In Defense of Dungeons & Dragons


A D&D session probably calls to mind the following: a group of overweight, awkward men who have no social lives. They spend weeks locked in a parent’s basement, blissfully unaware of reality.


But that is not the case.

Some famous people speak fondly of their experience with D&D. Jonah Goldberg referenced it in his latest piece for National Review Online:

Washington is full of nerds. I know. I speak nerd — not fluently, mind you, at least not anymore. But I certainly know more than a few phrases memorized from a Berlitz nerd-to-English phrase book. I can talk Dungeons & Dragons (both D&D and AD&D). I know about the Golden Age of Comics (as in comic books — if you thought that was a reference to Bob Newhart’s heyday, subtract 20 nerd points right there).

The game is essentially improvisational theater. The player crafts his avatar and he must dive into his character’s soul. Most stories, which are crafted by the Dungeon Master, involve quests which look something like The Lord of the Rings. A group of different people have come together in order to solve a problem. If they can’t get past their differences, then the mission will fail.

Most people, however, don’t take the game too seriously. And, if played with a group of friends, then the game can be hilarious.

Now’s the time to give D&D a second chance: Wizards has announced that the game’s fifth edition will be tentatively play-tested May 24th. They utilized player input in crafting new rules, characters, and classes. But they also attempted to further streamline the game in order to maximize the experience.


The release is important because there would be no video games without Dungeons and Dragons. As Mike Mearls notes on the Wizards website:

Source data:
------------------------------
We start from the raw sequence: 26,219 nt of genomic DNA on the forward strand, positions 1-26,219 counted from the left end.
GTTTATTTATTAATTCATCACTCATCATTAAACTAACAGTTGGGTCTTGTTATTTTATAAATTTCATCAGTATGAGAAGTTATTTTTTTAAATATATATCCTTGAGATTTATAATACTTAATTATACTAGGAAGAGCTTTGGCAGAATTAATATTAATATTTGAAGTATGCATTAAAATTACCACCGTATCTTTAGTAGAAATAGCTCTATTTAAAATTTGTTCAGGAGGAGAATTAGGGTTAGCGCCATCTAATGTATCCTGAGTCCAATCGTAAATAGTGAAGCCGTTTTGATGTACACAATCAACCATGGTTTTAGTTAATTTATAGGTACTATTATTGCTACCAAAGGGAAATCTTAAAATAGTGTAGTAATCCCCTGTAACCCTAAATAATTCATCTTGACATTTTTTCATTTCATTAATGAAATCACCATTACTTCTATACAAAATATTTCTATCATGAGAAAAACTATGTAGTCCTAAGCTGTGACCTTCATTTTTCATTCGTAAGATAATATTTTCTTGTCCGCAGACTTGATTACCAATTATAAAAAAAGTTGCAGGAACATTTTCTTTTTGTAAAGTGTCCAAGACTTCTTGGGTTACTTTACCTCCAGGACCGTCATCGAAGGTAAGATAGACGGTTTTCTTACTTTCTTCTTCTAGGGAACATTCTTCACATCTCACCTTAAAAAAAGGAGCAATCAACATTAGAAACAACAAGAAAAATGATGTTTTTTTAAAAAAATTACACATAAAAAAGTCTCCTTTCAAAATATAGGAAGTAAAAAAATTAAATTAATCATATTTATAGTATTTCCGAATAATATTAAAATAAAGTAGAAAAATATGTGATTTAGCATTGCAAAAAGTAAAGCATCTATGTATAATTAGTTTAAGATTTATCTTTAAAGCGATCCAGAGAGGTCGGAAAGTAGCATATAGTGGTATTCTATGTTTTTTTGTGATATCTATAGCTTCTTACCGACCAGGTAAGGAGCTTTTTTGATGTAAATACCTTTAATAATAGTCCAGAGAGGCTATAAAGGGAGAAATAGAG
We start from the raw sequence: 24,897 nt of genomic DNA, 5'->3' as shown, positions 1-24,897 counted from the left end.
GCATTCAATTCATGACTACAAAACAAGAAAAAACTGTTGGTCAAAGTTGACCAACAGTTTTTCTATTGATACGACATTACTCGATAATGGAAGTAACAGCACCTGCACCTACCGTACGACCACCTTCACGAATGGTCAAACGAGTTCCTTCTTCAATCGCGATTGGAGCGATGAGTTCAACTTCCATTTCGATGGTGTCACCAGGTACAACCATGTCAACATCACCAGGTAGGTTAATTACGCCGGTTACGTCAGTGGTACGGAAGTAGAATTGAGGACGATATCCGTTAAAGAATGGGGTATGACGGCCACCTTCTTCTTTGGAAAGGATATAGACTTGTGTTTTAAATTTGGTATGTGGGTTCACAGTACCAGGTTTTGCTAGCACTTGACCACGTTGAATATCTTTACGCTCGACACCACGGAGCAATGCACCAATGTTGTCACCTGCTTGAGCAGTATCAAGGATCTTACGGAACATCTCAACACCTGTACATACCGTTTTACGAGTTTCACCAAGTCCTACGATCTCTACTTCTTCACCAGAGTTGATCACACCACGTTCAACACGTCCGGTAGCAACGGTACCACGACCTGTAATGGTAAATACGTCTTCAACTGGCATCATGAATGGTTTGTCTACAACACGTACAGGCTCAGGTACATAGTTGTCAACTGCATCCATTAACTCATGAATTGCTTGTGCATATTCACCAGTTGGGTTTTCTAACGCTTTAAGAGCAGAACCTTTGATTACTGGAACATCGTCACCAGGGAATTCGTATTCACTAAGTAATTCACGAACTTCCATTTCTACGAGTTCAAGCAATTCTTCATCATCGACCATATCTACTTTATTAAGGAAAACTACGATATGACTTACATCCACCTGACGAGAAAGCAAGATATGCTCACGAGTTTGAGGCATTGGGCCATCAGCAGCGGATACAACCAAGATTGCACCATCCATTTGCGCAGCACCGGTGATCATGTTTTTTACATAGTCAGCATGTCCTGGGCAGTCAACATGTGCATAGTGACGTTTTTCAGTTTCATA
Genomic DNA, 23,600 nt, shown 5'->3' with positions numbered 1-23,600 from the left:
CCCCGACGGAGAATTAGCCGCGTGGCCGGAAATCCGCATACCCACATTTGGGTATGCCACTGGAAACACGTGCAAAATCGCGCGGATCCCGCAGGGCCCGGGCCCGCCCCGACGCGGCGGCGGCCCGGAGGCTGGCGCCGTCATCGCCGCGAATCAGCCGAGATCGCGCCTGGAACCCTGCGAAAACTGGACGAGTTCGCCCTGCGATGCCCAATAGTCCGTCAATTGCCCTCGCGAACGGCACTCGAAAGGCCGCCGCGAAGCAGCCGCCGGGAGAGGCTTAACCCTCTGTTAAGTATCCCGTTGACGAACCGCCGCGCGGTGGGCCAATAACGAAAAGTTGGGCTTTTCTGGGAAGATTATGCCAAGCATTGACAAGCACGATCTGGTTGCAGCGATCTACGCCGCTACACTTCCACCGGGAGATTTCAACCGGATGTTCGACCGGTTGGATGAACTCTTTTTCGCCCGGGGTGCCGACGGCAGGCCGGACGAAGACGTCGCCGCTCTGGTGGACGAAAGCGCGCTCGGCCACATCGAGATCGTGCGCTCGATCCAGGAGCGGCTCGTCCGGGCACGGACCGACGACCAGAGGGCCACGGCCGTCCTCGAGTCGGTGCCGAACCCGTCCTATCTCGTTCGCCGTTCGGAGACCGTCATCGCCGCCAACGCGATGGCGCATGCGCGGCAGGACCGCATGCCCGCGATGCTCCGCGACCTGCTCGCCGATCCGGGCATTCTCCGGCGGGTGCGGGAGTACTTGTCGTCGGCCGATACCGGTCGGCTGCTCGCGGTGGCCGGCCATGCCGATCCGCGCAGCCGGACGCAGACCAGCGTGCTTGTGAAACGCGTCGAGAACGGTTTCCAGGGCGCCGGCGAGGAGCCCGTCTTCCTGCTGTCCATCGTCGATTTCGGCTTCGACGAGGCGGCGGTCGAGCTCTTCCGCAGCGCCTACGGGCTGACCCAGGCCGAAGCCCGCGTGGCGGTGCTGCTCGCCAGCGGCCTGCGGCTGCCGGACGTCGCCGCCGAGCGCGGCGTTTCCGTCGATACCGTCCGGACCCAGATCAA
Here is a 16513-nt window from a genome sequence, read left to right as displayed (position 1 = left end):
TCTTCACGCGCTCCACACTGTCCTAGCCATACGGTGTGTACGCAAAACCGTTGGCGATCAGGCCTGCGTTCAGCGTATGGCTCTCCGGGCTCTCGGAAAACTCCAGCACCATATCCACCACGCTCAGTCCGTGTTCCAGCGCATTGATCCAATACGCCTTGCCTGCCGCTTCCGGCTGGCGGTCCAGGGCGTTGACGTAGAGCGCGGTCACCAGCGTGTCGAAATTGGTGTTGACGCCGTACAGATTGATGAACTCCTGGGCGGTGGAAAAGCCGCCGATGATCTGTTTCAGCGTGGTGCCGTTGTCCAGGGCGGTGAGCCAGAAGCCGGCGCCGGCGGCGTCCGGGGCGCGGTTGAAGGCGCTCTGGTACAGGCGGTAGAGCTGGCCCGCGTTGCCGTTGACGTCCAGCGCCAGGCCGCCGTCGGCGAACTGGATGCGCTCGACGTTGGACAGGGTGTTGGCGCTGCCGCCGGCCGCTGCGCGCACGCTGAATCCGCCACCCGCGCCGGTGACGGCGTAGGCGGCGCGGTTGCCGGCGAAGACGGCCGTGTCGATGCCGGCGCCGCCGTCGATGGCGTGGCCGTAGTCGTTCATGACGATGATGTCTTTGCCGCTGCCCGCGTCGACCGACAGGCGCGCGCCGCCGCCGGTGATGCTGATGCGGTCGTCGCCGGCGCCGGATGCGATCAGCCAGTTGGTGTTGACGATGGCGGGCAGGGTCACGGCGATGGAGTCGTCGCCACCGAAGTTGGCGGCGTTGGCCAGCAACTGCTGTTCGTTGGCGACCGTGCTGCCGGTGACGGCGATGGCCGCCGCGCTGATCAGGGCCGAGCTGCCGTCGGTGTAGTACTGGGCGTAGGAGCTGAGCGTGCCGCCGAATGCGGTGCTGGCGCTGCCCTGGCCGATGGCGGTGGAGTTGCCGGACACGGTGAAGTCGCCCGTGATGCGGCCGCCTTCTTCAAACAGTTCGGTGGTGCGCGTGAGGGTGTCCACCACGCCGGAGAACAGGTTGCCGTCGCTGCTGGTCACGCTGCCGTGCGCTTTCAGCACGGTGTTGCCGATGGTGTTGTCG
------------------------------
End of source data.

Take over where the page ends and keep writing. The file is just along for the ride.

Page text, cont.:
D&D is more than just a set of rules for fantasy gaming. It launched an entire gaming genre and played a pivotal role in creating the entirety of the gaming industry, both analog and digital. The game has lived and thrived because it has awoken a spark of creation, visions of daring adventure, wondrous vistas, and untold horrors that pull us all together as a community of RPG fans. It is the countless players and DMs who have brought it to life over the years. The game is at its best when it is yours.

Anyone interested in gaming should try it at least once. Forget the stereotypes. Grab some friends, create fascinating characters, craft a story, grab a few beers, and you’ll have a wonderful weekend. To wit:  some of my best memories in college involved Dungeons and Dragons.

And yes, I still went to parties, had relationships, and made many friends.

*Correction: A previous version of this post erroneously noted that Wizards would release the Fifth Edition on May 24.


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